The Council on Tall Buildings and Urban Habitat (CTBUH for short) has coined the term ?vanity height? to describe the empty, unoccupied space atop the world’s tallest towers. Here are the top ten wasteful Supertalls from the top down.
Burj Khalifa, Dubai, UAE: 244m/800.5ft of Vanity
(image via: 4ever.eu)
The CTBUH has been using the term “supertall” to describe skyscraping buildings at least 300m (984.25ft) in height and has recently added the term “megatall” for buildings over 600m (1,968.5ft) high. All of the buildings on our list are at least 309m (1,013.75ft) tall but Dubai’s 828m (2,719ft) tall Burj Khalifa truly belongs in a class of its own.
The Burj Khalifa’s staggering height is a bit misleading, however, if one takes the CTBUH Vanity Height factor into account. Fully 29% of the structure is non-occupiable – that works out to 244m (800.5ft), higher than a host of notable skyscrapers that DO offer renters and owners a significant amount of useable commercial and residential space.
Zifeng Tower, Nanjing, China: 133m (436.5ft) of Vanity
(image via: Skyscraper City)
The 450m (1,480ft) tall Zifeng Tower boasts 89 stories and was completed in 2010. Looking out the window on an 89th-floor suite won’t get you the view you expect, however, as the top 30% of the building is non-occupiable. Formerly known as the Nanjing Greenland Financial Center, the building was designed by a team led by Adrian Smith of Gordon Gill Architecture.
The Zifeng Tower still offers tenants and visitors 317m (1,040ft) of practical and accessible space, with the upper floors providing a spectacular view of downtown Nanjing from any direction. Restaurants, a hotel and a public observatory are stacked atop a mix of retail and office space in the Zifeng Tower’s lower section. Amusingly, the building’s official website header reads “GREEDLAND PLAZA/ZIFENG TOWER”… we realize this is a commercial endeavor but could the owners be a little less obvious?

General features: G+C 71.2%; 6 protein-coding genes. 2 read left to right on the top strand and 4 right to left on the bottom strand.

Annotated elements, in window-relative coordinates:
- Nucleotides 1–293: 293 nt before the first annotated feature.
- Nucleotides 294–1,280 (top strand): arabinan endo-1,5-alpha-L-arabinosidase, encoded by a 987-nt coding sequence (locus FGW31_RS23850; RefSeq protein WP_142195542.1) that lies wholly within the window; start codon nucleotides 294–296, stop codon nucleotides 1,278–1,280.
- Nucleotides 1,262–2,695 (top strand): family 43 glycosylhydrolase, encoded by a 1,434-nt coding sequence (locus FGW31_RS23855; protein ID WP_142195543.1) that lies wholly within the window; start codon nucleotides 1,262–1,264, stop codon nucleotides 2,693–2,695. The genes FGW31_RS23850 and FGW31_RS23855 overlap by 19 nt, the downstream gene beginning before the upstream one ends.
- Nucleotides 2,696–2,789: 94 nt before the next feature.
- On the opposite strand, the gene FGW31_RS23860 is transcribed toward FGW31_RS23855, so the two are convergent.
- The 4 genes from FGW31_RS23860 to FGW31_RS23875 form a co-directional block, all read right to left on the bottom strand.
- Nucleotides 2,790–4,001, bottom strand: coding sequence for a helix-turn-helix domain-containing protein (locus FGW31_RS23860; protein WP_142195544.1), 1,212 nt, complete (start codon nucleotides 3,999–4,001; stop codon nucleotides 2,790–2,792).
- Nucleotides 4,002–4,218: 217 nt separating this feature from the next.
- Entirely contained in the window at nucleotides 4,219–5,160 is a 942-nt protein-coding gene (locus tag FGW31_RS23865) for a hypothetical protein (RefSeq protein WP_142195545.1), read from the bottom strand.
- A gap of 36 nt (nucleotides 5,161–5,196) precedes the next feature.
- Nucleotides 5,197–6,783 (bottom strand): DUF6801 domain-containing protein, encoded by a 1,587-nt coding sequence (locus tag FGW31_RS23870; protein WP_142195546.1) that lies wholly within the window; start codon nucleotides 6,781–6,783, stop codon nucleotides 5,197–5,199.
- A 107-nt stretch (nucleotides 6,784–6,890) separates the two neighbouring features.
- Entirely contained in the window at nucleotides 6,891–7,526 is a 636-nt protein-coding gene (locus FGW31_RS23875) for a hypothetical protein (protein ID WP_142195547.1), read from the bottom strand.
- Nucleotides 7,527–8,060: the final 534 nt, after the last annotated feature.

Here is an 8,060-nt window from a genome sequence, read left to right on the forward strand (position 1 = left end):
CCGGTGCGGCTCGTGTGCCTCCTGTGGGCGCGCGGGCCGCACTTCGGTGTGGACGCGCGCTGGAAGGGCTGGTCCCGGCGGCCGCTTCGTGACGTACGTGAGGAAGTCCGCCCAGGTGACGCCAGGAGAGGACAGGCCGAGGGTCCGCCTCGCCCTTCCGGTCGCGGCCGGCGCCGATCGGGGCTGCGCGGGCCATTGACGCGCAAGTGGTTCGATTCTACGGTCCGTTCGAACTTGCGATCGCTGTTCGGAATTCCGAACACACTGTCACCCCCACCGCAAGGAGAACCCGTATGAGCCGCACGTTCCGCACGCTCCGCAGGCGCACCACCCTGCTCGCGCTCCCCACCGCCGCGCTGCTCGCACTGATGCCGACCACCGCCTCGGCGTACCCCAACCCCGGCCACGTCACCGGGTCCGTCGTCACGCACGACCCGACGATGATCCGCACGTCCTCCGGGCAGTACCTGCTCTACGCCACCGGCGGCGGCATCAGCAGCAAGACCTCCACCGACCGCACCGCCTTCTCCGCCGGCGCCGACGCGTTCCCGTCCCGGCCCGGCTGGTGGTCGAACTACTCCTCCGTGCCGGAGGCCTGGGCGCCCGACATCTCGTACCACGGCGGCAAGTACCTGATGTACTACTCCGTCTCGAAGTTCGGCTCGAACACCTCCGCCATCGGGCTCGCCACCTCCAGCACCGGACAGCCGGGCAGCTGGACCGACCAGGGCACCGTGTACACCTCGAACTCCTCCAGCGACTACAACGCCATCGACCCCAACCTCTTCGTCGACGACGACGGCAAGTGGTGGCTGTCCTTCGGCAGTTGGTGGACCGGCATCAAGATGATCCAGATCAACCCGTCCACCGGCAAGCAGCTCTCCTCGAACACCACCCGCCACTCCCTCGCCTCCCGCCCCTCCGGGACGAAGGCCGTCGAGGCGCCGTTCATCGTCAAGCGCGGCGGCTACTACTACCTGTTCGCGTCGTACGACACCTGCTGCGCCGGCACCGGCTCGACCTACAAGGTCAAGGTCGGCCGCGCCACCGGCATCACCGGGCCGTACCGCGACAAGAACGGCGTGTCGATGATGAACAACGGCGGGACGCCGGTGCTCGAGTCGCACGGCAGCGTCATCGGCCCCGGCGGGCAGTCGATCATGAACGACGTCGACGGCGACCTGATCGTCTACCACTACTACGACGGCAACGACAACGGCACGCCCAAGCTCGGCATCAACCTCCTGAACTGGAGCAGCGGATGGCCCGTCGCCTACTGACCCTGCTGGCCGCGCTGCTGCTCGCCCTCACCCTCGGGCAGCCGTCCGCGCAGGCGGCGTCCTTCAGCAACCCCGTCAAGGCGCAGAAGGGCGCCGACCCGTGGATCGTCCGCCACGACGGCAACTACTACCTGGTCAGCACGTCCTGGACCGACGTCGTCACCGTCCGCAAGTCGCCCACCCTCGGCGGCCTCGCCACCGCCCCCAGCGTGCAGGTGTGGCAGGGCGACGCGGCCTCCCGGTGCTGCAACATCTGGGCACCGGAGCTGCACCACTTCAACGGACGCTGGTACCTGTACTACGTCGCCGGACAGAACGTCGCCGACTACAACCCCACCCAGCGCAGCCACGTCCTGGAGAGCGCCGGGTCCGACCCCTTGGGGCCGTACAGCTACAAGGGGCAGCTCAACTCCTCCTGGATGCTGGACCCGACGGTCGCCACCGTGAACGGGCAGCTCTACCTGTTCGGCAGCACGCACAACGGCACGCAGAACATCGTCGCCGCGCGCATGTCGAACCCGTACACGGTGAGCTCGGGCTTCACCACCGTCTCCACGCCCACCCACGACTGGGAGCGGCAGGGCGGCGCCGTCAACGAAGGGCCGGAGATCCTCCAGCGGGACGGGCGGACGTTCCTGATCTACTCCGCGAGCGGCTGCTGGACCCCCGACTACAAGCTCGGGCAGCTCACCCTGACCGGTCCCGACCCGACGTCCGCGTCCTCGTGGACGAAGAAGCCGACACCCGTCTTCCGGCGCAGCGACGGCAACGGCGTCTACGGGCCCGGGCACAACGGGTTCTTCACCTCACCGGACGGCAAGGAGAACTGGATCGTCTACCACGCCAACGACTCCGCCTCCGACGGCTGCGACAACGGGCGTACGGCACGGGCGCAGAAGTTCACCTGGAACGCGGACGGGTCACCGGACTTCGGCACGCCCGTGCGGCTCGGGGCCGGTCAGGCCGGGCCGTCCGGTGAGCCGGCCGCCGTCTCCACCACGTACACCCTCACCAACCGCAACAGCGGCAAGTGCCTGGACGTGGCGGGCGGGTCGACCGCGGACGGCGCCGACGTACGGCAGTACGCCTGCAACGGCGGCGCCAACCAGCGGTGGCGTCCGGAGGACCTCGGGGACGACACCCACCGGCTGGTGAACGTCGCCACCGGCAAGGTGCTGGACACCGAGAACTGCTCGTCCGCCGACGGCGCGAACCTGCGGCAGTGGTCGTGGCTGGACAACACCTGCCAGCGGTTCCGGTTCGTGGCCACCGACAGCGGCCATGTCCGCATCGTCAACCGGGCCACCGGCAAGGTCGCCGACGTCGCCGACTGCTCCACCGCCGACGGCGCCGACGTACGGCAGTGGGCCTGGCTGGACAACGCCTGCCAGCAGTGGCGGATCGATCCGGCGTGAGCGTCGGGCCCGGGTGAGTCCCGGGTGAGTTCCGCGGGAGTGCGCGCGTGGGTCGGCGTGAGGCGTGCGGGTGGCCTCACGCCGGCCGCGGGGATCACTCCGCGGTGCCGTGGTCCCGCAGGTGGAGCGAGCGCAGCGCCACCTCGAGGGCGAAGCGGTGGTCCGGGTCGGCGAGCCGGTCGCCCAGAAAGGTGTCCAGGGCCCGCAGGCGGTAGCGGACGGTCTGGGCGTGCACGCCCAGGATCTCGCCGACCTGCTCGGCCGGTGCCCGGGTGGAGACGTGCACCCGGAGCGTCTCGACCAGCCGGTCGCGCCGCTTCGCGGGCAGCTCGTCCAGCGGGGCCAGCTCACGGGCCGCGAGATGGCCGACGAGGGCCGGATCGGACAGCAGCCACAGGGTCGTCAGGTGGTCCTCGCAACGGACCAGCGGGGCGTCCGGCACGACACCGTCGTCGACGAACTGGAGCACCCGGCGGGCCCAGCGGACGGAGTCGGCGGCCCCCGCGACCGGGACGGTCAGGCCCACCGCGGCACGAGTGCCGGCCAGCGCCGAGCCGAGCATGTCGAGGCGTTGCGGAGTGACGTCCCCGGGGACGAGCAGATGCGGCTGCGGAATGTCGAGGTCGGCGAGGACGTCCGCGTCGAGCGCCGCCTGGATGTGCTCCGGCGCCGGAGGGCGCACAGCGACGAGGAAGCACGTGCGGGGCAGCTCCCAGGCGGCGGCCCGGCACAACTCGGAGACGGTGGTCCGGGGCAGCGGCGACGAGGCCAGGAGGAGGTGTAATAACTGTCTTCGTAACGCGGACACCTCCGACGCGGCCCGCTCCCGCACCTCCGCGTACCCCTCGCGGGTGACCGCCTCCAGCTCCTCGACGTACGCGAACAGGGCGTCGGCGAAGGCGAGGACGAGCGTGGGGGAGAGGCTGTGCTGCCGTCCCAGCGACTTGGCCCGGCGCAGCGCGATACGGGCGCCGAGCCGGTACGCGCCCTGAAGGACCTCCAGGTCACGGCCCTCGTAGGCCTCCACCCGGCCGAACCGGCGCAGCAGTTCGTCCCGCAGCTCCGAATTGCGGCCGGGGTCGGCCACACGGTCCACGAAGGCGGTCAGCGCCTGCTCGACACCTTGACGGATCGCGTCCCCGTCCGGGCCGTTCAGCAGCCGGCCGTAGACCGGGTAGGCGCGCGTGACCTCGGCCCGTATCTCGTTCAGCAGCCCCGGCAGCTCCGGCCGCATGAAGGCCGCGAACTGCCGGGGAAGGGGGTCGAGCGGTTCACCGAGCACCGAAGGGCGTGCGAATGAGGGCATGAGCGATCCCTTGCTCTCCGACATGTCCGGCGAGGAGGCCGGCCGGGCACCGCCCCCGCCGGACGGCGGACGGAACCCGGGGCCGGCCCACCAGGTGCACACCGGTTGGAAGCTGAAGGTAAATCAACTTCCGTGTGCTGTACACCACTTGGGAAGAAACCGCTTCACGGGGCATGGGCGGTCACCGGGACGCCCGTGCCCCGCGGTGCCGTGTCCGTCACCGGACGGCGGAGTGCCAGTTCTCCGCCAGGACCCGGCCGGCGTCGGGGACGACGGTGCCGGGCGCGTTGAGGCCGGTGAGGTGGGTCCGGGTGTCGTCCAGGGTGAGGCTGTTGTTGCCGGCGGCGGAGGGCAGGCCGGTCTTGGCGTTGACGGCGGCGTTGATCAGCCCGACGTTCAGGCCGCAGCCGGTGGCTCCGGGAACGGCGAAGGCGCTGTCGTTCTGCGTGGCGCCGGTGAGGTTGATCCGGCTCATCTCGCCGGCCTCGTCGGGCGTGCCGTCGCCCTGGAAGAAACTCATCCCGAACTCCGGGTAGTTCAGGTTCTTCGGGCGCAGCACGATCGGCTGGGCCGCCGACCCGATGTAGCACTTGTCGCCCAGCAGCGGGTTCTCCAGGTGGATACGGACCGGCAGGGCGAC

Bank of America Tower, New York, USA: 131m (429.8ft) of Vanity
(image via: Panoramio/Ken Fries)
Too big to fail? Not according to CTBUH who note the 366m (1,200.8ft) tall Bank of America Tower in midtown Manhattan offers a mere 235m (771ft) of occupiable height to its tenants. That works out to a whopping 36% measurement of non-occupiable height. Not the ideal return on investment for the billion-dollar project, one might say.
On the bright side, COOKFOX Architects designed the Bank of America Tower to be one of the world’s most efficient and ecologically friendly buildings. Admirable indeed but the building, completed in 2009, needs asterisks added to its claims to be the third tallest building in New York City (after One World Trade Center and the Empire State Building) and the fifth tallest building in the United States… and you can bank on that.